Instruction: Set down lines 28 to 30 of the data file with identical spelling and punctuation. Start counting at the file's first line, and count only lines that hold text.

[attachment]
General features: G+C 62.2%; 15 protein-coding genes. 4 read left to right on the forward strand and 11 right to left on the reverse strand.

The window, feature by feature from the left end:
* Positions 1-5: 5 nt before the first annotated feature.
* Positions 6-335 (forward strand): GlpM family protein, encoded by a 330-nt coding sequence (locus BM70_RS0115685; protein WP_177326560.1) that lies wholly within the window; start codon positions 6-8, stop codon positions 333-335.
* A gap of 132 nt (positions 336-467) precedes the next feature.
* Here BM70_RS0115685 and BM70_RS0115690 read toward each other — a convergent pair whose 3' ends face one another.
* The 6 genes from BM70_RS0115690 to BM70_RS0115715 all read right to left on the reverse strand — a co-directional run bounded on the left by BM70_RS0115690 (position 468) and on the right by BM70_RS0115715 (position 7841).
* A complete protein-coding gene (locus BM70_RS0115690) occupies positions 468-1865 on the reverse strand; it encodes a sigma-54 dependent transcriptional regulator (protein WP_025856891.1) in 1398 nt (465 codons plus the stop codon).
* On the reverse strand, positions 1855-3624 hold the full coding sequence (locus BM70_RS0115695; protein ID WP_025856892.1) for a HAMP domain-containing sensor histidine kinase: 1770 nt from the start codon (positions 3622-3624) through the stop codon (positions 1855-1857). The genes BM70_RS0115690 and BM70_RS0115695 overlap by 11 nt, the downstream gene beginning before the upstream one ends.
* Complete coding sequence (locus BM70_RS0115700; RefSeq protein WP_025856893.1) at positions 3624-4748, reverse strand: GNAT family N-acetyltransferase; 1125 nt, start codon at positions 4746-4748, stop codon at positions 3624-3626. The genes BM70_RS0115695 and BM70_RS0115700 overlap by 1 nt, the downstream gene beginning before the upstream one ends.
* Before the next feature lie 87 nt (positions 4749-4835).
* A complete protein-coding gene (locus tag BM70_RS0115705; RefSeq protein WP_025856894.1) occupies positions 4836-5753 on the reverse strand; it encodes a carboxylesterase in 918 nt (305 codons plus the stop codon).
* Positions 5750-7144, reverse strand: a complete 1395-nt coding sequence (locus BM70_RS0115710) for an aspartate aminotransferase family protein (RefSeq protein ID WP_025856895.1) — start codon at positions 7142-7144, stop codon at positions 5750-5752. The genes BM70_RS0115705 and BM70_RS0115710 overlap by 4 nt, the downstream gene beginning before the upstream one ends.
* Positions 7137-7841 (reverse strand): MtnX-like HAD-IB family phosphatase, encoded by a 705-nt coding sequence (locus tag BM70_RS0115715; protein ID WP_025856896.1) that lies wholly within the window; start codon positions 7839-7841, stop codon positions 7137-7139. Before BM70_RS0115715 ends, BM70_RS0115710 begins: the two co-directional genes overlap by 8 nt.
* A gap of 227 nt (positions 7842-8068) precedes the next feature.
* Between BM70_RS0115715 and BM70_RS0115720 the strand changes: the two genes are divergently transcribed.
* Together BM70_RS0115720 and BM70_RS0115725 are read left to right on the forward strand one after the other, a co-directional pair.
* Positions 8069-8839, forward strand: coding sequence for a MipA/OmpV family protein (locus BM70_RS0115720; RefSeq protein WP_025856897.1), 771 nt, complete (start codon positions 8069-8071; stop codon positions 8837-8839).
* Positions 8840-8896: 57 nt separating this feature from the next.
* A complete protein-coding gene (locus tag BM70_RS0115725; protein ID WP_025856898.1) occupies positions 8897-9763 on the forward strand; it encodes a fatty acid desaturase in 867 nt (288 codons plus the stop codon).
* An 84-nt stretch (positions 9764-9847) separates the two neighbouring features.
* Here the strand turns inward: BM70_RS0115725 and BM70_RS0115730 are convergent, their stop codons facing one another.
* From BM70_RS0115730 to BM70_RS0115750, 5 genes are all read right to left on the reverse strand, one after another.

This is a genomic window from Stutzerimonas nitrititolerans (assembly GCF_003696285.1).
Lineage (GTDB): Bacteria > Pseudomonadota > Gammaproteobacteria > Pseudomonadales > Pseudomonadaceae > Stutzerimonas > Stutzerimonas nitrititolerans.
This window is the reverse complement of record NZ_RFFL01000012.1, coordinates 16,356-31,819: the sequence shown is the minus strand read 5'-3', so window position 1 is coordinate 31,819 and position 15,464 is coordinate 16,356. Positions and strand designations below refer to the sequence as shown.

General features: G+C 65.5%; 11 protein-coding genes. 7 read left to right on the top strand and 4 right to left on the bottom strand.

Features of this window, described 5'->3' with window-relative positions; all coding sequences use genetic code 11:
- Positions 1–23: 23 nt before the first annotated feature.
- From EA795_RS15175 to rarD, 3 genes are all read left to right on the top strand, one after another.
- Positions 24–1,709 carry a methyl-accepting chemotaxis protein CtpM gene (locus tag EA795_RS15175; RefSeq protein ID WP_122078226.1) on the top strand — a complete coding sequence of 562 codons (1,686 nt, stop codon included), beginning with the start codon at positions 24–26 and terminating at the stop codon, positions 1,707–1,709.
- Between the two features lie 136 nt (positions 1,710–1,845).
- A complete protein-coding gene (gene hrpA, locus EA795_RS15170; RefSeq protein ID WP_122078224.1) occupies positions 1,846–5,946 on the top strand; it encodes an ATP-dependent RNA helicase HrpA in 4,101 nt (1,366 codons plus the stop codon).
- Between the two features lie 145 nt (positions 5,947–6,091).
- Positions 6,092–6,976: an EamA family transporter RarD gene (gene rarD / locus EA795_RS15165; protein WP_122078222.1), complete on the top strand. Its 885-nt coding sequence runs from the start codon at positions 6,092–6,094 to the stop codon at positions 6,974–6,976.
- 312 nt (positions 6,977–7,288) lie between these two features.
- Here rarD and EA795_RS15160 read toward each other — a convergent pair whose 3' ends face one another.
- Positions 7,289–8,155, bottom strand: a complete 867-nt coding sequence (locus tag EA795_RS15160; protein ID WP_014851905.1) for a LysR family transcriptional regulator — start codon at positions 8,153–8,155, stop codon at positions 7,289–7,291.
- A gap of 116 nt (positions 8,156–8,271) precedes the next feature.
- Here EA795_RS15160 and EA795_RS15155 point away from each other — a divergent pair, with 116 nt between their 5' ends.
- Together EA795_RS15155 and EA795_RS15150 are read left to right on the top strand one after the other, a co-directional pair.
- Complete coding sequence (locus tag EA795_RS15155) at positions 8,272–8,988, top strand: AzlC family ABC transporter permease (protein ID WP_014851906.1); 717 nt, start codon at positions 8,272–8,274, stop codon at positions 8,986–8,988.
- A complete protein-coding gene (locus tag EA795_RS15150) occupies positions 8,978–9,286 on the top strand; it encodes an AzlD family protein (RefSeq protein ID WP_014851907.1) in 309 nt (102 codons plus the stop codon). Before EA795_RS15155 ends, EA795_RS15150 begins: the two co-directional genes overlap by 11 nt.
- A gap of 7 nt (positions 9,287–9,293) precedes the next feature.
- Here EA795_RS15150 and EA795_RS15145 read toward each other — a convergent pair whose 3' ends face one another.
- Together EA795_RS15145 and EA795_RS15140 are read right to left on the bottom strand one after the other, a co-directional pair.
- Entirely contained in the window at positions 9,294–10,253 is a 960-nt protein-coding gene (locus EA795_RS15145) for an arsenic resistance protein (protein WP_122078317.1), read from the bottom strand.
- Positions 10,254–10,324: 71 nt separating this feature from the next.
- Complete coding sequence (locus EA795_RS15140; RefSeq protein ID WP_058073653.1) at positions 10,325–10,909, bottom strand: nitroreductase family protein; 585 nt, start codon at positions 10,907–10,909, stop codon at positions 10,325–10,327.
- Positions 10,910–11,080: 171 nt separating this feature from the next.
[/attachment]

Features of this window, described 5'->3' with window-relative positions; all coding sequences use genetic code 11:
- Positions 1–23: 23 nt before the first annotated feature.
- From EA795_RS15175 to rarD, 3 genes are all read left to right on the top strand, one after another.